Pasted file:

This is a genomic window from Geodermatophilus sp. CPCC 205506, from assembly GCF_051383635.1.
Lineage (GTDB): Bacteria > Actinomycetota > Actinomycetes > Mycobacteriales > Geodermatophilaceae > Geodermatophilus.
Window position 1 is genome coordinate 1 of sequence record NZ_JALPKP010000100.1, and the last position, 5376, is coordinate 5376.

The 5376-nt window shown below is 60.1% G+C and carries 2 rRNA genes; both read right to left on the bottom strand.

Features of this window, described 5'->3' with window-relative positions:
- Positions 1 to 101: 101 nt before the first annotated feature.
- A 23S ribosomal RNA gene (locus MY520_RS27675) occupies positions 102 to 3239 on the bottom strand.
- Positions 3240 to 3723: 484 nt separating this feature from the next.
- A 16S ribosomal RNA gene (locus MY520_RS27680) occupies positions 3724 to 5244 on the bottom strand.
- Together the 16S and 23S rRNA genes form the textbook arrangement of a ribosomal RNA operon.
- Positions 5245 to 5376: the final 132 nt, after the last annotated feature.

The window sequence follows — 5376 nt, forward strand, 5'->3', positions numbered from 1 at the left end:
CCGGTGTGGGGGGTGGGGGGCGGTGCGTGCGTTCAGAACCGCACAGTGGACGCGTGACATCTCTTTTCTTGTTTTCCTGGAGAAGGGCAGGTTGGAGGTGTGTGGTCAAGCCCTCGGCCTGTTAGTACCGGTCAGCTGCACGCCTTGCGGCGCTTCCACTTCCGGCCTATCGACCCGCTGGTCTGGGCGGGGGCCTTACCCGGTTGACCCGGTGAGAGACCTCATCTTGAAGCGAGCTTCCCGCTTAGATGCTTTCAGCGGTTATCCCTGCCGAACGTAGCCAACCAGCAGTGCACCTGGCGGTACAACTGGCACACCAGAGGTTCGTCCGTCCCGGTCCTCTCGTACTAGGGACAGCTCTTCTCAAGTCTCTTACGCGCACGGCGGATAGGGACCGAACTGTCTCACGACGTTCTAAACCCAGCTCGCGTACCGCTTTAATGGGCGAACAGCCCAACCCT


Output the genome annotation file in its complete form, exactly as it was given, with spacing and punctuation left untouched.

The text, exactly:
This is a genomic window from Geodermatophilus sp. CPCC 205506, from assembly GCF_051383635.1.
Lineage (GTDB): Bacteria > Actinomycetota > Actinomycetes > Mycobacteriales > Geodermatophilaceae > Geodermatophilus.
Window position 1 is genome coordinate 1 of sequence record NZ_JALPKP010000100.1, and the last position, 5376, is coordinate 5376.

The 5376-nt window shown below is 60.1% G+C and carries 2 rRNA genes; both read right to left on the bottom strand.

Features of this window, described 5'->3' with window-relative positions:
- Positions 1 to 101: 101 nt before the first annotated feature.
- A 23S ribosomal RNA gene (locus MY520_RS27675) occupies positions 102 to 3239 on the bottom strand.
- Positions 3240 to 3723: 484 nt separating this feature from the next.
- A 16S ribosomal RNA gene (locus MY520_RS27680) occupies positions 3724 to 5244 on the bottom strand.
- Together the 16S and 23S rRNA genes form the textbook arrangement of a ribosomal RNA operon.
- Positions 5245 to 5376: the final 132 nt, after the last annotated feature.

The window sequence follows — 5376 nt, forward strand, 5'->3', positions numbered from 1 at the left end:
CCGGTGTGGGGGGTGGGGGGCGGTGCGTGCGTTCAGAACCGCACAGTGGACGCGTGACATCTCTTTTCTTGTTTTCCTGGAGAAGGGCAGGTTGGAGGTGTGTGGTCAAGCCCTCGGCCTGTTAGTACCGGTCAGCTGCACGCCTTGCGGCGCTTCCACTTCCGGCCTATCGACCCGCTGGTCTGGGCGGGGGCCTTACCCGGTTGACCCGGTGAGAGACCTCATCTTGAAGCGAGCTTCCCGCTTAGATGCTTTCAGCGGTTATCCCTGCCGAACGTAGCCAACCAGCAGTGCACCTGGCGGTACAACTGGCACACCAGAGGTTCGTCCGTCCCGGTCCTCTCGTACTAGGGACAGCTCTTCTCAAGTCTCTTACGCGCACGGCGGATAGGGACCGAACTGTCTCACGACGTTCTAAACCCAGCTCGCGTACCGCTTTAATGGGCGAACAGCCCAACCCT